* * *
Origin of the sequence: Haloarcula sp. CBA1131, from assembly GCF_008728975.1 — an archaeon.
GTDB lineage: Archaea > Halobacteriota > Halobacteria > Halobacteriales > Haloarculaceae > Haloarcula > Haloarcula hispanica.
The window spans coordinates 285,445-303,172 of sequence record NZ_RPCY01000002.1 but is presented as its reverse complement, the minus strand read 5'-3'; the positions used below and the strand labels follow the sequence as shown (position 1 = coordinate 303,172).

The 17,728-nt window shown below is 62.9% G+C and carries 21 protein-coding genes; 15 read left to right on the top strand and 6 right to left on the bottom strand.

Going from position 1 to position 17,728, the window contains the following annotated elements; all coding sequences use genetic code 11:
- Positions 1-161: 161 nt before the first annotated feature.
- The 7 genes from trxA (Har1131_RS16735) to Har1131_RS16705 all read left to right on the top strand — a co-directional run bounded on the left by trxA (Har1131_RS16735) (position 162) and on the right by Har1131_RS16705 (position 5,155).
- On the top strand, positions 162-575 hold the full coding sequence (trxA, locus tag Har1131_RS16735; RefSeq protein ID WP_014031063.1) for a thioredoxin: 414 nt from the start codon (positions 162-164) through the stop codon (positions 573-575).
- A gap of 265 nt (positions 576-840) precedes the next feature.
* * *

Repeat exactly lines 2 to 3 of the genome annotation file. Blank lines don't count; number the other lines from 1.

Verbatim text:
GTDB lineage: Archaea > Halobacteriota > Halobacteria > Halobacteriales > Haloarculaceae > Haloarcula > Haloarcula hispanica.
The window spans coordinates 285,445-303,172 of sequence record NZ_RPCY01000002.1 but is presented as its reverse complement, the minus strand read 5'-3'; the positions used below and the strand labels follow the sequence as shown (position 1 = coordinate 303,172).